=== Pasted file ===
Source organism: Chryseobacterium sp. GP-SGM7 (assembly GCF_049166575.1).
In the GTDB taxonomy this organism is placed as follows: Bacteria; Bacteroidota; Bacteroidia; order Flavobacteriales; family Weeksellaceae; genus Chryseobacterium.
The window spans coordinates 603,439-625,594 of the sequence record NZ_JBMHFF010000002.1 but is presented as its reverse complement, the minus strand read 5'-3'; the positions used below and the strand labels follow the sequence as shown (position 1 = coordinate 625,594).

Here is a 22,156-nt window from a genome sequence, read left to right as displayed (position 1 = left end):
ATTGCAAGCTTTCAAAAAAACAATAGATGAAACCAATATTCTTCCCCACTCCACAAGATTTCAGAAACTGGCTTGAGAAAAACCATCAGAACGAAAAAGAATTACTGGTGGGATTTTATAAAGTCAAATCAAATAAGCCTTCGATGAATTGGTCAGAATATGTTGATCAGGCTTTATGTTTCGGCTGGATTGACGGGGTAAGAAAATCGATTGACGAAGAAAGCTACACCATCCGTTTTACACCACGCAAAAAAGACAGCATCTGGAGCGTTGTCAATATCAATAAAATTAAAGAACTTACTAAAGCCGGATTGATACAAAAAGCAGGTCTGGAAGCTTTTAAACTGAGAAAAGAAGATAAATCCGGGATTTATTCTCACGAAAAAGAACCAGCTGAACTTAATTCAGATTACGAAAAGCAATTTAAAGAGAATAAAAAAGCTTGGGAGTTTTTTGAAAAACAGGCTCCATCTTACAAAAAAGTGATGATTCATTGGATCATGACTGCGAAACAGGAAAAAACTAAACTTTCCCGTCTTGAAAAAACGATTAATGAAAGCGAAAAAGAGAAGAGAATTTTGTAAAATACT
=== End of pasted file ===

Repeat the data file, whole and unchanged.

Source organism: Chryseobacterium sp. GP-SGM7 (assembly GCF_049166575.1).
In the GTDB taxonomy this organism is placed as follows: Bacteria; Bacteroidota; Bacteroidia; order Flavobacteriales; family Weeksellaceae; genus Chryseobacterium.
The window spans coordinates 603,439-625,594 of the sequence record NZ_JBMHFF010000002.1 but is presented as its reverse complement, the minus strand read 5'-3'; the positions used below and the strand labels follow the sequence as shown (position 1 = coordinate 625,594).

Here is a 22,156-nt window from a genome sequence, read left to right as displayed (position 1 = left end):
ATTGCAAGCTTTCAAAAAAACAATAGATGAAACCAATATTCTTCCCCACTCCACAAGATTTCAGAAACTGGCTTGAGAAAAACCATCAGAACGAAAAAGAATTACTGGTGGGATTTTATAAAGTCAAATCAAATAAGCCTTCGATGAATTGGTCAGAATATGTTGATCAGGCTTTATGTTTCGGCTGGATTGACGGGGTAAGAAAATCGATTGACGAAGAAAGCTACACCATCCGTTTTACACCACGCAAAAAAGACAGCATCTGGAGCGTTGTCAATATCAATAAAATTAAAGAACTTACTAAAGCCGGATTGATACAAAAAGCAGGTCTGGAAGCTTTTAAACTGAGAAAAGAAGATAAATCCGGGATTTATTCTCACGAAAAAGAACCAGCTGAACTTAATTCAGATTACGAAAAGCAATTTAAAGAGAATAAAAAAGCTTGGGAGTTTTTTGAAAAACAGGCTCCATCTTACAAAAAAGTGATGATTCATTGGATCATGACTGCGAAACAGGAAAAAACTAAACTTTCCCGTCTTGAAAAAACGATTAATGAAAGCGAAAAAGAGAAGAGAATTTTGTAAAATACT